This So-Called Post-Post-Racial Life

August 6, 2009

Are We Worried Yet?

Filed under: Uncategorized — Tags: , , , , , — pprscribe @ 4:01 pm

I understand the impulse to make jokes about “crazed Right-wingers” ranting about Barack Obama being (a) Muslim (or, as the sign-maker above believes, “muslin”), (b) a socialist, (c) evil incarnate, and/or (d) a secret Black Panther bent on destroying the White race.

But are we worried yet?

I understand the snickers about the Birther movement, and the ridiculousness of fake Kenyan birth certificates. I barely resisted making my own Kenyan birth certificate. I chuckled at Sarah Palin’s Canadian birth certificate.

But—are we worried yet?

I know it is easy to see mistakenly-sent email rants and cartoons and poor puns and jokes as just further evidence of how stupid They can be (while we feel ever the elitists that They claim we have been all along)…as further proof about how much They and their Party are Out of Touch and Unraveling at the Seams.

But are we worried yet?

I understand that many of us my age do not recall the assassinations of the Kennedy brothers or of King or of others, being merely babes or toddlers. I realize that those of us younger than I am do not even have any memories of the failed assassination attempt against Ronald Reagan. And I, too, found comical the endlessly replayed clips of former President George W. Bush being nearly knocked upside the head with a shoe—not fully recognizing it as the vulnerability and security breach that it was. But tell me—

Are we worried yet?

I hear how expressing safety concerns about President Obama and his family can sound as irrational as the conspiracy theories claiming Obama was some sort of Manchurian candidate. I read the same article as you probably did stating that “Since Mr Obama took office, the rate of threats against the president has increased 400 per cent from the 3,000 a year or so under President George W. Bush….” And probably like you, after reading this I clicked on to other news, merely shaking my head in mild dismay with the smug satisfaction that such news did not surprise someone as smart and worldly as me. But just between you and me and our computer monitors,

are we worried yet?

I get that random acts of violence by deranged, troubled individuals would likely happen were Barack Obama president or not. I understand that whenever a marginalized group is perceived as succeeding, members of that group can be at even greater risk of backlash, of being scapegoated. I recall from history books how the combination of general economic hardship plus the perception of an inferior group getting special privileges, jumping their turn in line ahead of others more deserving—how all of this can turn fairly level headed people into mobs with a grudge and a target at which to aim their sense of loss, anger, and frustration.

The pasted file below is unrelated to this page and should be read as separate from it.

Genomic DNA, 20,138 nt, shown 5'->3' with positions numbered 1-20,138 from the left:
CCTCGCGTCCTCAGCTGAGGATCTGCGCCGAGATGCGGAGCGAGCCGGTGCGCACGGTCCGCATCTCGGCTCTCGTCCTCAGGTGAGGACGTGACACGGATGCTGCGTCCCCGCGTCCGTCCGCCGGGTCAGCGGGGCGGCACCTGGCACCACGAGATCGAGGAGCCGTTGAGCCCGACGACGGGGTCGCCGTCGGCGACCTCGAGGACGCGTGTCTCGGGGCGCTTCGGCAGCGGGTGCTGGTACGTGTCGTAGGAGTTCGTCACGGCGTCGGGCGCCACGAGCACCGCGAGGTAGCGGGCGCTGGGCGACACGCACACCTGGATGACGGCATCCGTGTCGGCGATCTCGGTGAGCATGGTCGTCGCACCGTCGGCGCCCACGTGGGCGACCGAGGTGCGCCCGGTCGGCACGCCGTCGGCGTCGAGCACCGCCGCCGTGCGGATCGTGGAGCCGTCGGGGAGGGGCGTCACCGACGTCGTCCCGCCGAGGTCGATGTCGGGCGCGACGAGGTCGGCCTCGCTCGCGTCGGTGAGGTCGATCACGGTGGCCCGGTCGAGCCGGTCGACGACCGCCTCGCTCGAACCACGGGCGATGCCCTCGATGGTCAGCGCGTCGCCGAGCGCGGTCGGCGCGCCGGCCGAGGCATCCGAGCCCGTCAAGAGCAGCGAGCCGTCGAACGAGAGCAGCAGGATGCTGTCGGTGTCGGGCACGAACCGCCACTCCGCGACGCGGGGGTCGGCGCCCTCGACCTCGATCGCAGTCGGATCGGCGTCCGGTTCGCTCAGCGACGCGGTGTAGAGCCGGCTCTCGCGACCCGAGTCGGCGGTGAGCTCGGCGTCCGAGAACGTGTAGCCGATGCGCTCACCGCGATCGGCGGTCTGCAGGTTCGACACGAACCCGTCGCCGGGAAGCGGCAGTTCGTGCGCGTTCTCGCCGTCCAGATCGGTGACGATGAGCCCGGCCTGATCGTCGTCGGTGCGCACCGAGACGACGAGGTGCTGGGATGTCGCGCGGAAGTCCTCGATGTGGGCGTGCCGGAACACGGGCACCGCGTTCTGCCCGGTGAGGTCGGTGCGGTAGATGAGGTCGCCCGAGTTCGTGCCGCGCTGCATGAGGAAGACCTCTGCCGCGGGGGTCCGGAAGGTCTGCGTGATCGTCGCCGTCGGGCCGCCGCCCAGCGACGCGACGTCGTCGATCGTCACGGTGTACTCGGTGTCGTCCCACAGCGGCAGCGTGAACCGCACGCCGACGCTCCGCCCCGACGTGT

Are we worried yet?

I remember the line from the bad guy in one of my favorite horror movies: “It rubs the lotion on its skin or else it gets the hose again.” I remember how that was supposed to help him de-humanize in his mind his soon-to-be victim, make her Other, so that it would be easier for him to treat her as prey and not as a fellow human. I know how in times of war, soldiers give harsh degrading nicknames to the people they are fighting against, learn to see them not just as enemies, but as undeserving of compassion. And I know that on the other side of the front, the other soldiers have been trained to do the same thing. So,

are we worried yet?

I understand that what we still call the “news” business is all about ratings, about branding, about money, about theater. I understand that some of the hate that passes for talk is partly or fully artifice. I also have read stories about research on people who watch a lot of local news who then overestimate the prevalence of street violence. I believe in freedom of speech and that talking heads do not kill people– Believe, though it may surprise you, in the rights of private citizens to have and bear (some) arms, and that guns do not kill people. I know that people kill people. I also believe that hate speech contributes to a certain toxic environment in which violence can (and does) thrive, though. And that firearms make killing fast, easy, impersonal. And more efficient.

I know. I understand. I hear, read, and see. I am sure we all know, understand, hear, read, and see.

Are we worried yet, though?

Are we?

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1 Comment »

  1. A little bit, as I walked thru the fair and saw the same day gun permit signs, and held Drew’s hand tighter and moved hurriedly down the crowded corridor.

    Comment by Aimee Laramore — August 15, 2009 @ 4:58 pm


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